It is not uncommon in lawsuits for the plaintiff to implead multiple respondents. This is often the case where the plaintiff is unsure as to the identity of the respondent. To make sure that the responsible party is made liable, the plaintiff may resort to a dragnet approach and implead everyone whom he thinks is liable. This is not a prohibited method and the rules of court allow it. However, any plaintiff who resorts to such tactic opens himself to the danger of a counterclaim. A simple example is a car collision where multiple vehicles are involved. One plaintiff, uncertain who the real negligent party is, may name all the other drivers and owners involved in the crash. He can file a personal injury claim against all of them.
In a situation like this, the drivers and owners who were named as respondents in the case will be required to participate in the trial. If it turns out that they are not the negligent party, they can sue the plaintiff for false claims. The plaintiff must compensate them for the time, effort, and money wasted in defending their case. Moreover, if they are successful in proving that the act of the plaintiff in naming them as respondents was malicious or with bad faith, they can demand damages. This can prove extremely expensive and serves as a punishment for the plaintiff for unnecessarily inconveniencing the respondents. The law discourages unfounded suits and thus punishes parties who abuse the court procedures and harass innocent citizens.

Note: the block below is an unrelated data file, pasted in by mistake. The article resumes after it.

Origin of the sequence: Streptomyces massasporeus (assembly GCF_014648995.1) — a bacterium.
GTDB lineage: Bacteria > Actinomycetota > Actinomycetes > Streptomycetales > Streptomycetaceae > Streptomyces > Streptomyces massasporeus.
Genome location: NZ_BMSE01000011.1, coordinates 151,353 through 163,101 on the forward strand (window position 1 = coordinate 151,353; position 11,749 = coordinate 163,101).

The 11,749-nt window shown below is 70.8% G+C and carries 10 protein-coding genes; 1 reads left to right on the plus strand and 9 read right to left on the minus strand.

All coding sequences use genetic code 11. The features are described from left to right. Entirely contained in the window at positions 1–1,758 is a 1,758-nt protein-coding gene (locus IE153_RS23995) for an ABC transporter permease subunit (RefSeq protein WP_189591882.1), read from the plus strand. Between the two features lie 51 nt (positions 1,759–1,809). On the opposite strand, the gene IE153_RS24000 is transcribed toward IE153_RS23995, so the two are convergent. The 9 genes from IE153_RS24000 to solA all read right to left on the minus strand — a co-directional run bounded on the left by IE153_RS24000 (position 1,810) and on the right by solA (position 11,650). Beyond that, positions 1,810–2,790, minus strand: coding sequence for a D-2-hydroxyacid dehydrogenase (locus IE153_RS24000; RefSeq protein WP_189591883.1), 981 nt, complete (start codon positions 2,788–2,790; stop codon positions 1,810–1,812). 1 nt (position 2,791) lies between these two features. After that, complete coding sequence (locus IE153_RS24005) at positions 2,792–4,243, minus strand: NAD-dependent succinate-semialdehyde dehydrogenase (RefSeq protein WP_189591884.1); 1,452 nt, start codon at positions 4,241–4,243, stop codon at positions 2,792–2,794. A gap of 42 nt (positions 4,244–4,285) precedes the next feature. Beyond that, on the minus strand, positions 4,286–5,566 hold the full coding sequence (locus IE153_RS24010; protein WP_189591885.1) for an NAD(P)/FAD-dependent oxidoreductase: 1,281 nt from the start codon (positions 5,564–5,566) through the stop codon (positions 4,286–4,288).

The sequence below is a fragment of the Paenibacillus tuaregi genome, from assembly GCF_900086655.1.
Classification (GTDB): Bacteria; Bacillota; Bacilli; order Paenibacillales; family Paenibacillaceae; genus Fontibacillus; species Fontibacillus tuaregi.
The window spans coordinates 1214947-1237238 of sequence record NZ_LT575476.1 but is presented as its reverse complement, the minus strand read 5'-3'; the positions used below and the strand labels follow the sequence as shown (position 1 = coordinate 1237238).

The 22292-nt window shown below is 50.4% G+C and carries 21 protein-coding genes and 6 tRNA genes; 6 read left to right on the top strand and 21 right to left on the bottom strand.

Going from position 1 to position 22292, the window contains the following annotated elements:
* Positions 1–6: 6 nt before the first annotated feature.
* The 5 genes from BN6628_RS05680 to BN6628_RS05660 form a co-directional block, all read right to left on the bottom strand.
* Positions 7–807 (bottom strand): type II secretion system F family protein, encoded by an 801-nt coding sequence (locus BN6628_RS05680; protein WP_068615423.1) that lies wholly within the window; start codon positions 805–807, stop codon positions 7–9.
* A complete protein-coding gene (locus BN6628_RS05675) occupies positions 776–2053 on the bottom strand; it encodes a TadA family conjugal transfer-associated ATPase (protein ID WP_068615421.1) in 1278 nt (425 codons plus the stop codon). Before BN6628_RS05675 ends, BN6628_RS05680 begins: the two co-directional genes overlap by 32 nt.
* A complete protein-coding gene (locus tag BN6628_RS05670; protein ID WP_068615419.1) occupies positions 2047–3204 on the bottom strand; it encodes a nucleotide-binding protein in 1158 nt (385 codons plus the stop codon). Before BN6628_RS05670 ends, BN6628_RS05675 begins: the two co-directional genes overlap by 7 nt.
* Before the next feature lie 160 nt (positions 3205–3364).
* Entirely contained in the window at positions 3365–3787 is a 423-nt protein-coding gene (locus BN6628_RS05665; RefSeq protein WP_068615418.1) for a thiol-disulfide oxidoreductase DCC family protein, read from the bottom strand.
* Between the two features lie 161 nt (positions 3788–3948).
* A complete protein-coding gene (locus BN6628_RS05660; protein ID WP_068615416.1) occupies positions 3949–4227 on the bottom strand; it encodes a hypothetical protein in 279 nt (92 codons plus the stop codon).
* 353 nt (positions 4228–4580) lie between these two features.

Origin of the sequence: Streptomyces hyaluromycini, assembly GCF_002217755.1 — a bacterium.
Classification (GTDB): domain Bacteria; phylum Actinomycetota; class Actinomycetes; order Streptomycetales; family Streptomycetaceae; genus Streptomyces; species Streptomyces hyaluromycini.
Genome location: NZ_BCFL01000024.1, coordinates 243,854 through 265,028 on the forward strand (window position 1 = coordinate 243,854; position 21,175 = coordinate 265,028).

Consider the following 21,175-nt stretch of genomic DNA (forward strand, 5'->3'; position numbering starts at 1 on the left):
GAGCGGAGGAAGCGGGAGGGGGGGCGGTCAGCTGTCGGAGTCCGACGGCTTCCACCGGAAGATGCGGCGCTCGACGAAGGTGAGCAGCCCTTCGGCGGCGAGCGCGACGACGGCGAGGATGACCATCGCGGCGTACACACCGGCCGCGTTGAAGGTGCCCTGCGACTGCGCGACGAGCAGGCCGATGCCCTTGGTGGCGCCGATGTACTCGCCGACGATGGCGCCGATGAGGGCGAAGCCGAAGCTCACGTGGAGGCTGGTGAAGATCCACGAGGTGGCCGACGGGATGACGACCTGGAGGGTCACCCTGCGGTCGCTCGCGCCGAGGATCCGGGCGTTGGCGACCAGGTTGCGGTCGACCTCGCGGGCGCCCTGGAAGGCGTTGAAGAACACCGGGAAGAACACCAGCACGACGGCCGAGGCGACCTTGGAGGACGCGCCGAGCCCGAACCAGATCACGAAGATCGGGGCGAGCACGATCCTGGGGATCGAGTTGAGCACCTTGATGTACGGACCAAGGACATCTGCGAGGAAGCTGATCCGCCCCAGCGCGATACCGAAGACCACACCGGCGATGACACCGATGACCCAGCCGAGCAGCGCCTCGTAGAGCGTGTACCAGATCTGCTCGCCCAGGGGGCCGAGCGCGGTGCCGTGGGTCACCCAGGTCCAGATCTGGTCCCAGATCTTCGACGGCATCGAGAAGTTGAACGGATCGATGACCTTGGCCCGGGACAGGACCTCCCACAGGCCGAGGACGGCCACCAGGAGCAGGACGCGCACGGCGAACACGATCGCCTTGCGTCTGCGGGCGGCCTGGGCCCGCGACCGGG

There are two ways of claiming damages for false injury claims. The first method is to file a counterclaim in the same action. In this situation, the respondent will include in his answer that he is filing a claim against the plaintiff for the malicious lawsuit. This is an effective and speedy method because the counterclaim will be decided together with the original suit. Another way of filing a claim against a false personal injury claim is to file a separate civil action for damages. This action contemplates filing a new case, separate and distinct from the original suit. A separate civil suit can also result in the speedy disposition of the case. This is especially true when the original action is complicated, having the counterclaim included in that case may just delay its disposition.
Any plaintiff must be cautious in impleading persons in an action. This may well lead to civil liabilities. In extreme cases, the plaintiff may even be charged with slander or malicious prosecution. Thus, the plaintiff must be cautious and as much as possible name as respondent only the actual person.
Respondents on the other hand must be vigilant in protecting their rights. If respondent thinks that he was improperly impleaded in a case, he can resort to a counterclaim to demand damages. This can be made in the same action or in a separate suit. If the imputations are malicious, respondent can file slander charges against plaintiff. In any of the three instances, the respondent will be entitled to compensation for the financial and personal loss suffered.